Learning to be a Better Parent

Bill Cosby said, “by the time you realize your father was right you’ll have a son who thinks you’re wrong”.  The longer I’m a parent, the more I understand that saying and how much my dad loves sitting back and laughing at the poetic justice of “reaping what you sow”.  While I was on a business trip a few weeks ago I called to check on the family.  I could tell it was one of those days when my wife answered the phone and immediately asked “which one of the boys do you want alive when you get home”.  My single friends were appalled at the thought, but my friends with kids laughed and knew all too well.

You’ll never be able to plan and know everything you need to in order to be a parent.  I laugh at the people who say “we’ve got a plan for having kids and in three years we’ll be ready”.  No you won’t.  But I appreciate the naivety.  For people who have been parents, there’s nothing more amusing than new parents.  They seem to know it all.  They read all the books and journals about the newest trends in child rearing as they plan and prepare for their first child.  They panic at the first sniffle as it may lead to pneumonia and say things like “grandma you just don’t know how to raise kids”.  If grandma didn’t know how to raise kids, how did you get here?  I even encountered one person this week who went so far as to say “I don’t have kids, but I know how to raise them because I watched my parents raise me.”  Honestly, I don’t think I’ve ever heard anything so dumb in my life.  In that case I should open a 5-star restaurant because I’ve eaten food before.  I’ve been a parent for 8 years and still surprise myself at my parenting skills (or lack thereof).

This past summer we took a family vacation to Washington DC for Independence Day.  I was excited to show my boys all the monuments and the museums and things my parents dragged me around to growing up.  What made it all the more special is that my boys are old enough they’ve started learning about all of those things and really wanted to see them.  It was hot and crowded and if you’ve ever been to DC know how many miles you put in on foot walking from place to place.  My boys amazed me at how well they kept up to see everything.  Then the moment came when my oldest hit the wall.  I had expected it.  It happened the year before at Disney World (see I Hate Being a Dad).  But the difference was I had grown up as a parent.  We didn’t cut the day short and head back as punishment for not sticking it out.  I knew he was tired and overwhelmed and just needed to decompress.  We found a corner, a bottle of water, and let him sit by himself and play Angry Birds.  Fifteen minutes later we were back on our feet and ready to see the Lincoln Memorial.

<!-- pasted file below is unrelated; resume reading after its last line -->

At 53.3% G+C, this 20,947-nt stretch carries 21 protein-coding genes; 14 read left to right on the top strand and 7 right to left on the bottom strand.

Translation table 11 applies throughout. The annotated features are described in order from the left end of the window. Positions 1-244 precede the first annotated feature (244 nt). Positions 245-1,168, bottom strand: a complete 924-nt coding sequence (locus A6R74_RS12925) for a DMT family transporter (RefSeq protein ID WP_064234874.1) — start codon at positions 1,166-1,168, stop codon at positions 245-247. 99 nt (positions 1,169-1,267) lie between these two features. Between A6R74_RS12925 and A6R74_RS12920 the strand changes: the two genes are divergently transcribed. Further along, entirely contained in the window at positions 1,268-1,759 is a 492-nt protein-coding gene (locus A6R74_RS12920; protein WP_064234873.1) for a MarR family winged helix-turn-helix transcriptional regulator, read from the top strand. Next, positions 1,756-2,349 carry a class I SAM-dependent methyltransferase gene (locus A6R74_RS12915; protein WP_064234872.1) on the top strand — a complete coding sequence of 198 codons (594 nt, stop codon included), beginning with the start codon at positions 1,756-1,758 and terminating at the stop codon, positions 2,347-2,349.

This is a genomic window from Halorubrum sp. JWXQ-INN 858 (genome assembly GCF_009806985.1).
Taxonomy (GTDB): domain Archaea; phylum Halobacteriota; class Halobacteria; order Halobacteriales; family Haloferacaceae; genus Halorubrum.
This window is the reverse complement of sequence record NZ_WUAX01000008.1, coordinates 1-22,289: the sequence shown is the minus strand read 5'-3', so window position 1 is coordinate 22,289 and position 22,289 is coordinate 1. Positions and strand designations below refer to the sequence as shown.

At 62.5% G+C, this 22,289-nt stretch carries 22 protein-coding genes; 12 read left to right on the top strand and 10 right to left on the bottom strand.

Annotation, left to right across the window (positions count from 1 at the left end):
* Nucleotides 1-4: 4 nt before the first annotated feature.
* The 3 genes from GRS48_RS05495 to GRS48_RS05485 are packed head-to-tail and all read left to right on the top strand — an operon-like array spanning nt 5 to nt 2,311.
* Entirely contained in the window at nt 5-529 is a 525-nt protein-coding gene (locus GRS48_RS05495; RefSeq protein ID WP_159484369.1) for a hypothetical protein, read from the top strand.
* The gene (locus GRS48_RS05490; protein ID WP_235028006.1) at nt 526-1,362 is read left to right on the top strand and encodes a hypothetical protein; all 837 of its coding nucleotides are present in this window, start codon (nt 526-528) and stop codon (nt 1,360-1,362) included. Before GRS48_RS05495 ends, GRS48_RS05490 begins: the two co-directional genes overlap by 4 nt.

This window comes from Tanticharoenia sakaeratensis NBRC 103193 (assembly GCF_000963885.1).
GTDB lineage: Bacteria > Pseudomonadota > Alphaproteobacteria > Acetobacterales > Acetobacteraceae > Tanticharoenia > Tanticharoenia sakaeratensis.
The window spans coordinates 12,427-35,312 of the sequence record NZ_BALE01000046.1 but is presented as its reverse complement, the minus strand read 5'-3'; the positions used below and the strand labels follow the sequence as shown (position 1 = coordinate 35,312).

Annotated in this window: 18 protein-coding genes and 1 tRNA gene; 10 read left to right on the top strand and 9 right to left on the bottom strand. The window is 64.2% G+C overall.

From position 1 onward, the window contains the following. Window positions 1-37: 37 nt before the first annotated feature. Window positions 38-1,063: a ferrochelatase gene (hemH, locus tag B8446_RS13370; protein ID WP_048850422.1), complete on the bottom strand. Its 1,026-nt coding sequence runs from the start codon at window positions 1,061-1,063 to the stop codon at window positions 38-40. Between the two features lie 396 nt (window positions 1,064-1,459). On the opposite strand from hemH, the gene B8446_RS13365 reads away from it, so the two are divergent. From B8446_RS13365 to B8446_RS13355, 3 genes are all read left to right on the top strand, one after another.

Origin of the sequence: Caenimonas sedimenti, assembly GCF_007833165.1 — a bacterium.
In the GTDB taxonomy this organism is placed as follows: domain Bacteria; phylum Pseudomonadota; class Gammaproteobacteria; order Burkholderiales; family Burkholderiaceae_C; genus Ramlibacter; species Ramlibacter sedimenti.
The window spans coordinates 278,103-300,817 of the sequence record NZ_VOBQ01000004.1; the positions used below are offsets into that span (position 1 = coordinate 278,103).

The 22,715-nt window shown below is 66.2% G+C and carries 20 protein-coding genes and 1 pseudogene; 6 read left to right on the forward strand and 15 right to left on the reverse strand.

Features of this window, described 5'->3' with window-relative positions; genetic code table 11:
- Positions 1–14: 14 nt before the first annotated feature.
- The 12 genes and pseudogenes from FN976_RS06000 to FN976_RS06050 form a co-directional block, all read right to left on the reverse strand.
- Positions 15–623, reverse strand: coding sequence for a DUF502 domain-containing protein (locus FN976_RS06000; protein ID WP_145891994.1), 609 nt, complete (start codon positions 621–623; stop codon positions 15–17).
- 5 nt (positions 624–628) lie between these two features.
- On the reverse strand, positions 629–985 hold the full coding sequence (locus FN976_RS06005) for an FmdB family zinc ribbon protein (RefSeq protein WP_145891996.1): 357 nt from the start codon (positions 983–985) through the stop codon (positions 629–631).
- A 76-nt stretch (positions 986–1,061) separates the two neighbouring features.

The year before I didn’t handle it that kind of situation well.  Since I didn’t know, I went with what some idiot psychologist who probably never had kids or had someone else raise them said; “be firm and follow through on what you say or your children won’t respect you”.  A year later I knew what the signs meant and was prepared ahead of time.  It’s like buying a minivan to haul around all the crap you think you need for your first kid.  You’ve got three strollers, changing stations, play pens, a months worth of snacks, and enough sanitizer for a hospital.  But by the second kid their bare bottom is crawling off in the grass while you check with your spouse to see if they brought the diaper bag.  So much of parenting you have to learn with your kids.  There’s no cookie cutter method.  Every kid, parent, and situation is different.

I’ve come to decide being parents isn’t joining a club as much as it’s joining a support group.  Those who have been there understand and laugh with you.  They share stories about how they screwed up to show you it’s okay.  You can’t know it all.  You can’t be 100% prepared and you’ll never find a book or article from some parenting guru that does either.  The best parenting comes from people who admit they survived.  I learn something new everyday and even surprise myself sometimes.  There’s been more than once where we go for ice cream to celebrate me having good parenting skills that day more so than the boys good behavior. And despite it all we’re all alive, happy, and love each other.  There’s nothing more you could ask for really.


One thought on “Learning to be a Better Parent

  1. This post is a great reminder that nobody can be fully prepared to be a parent. I am a father of a preteen andxan 8 year old. I is a blessing, but a struggle at the same time.


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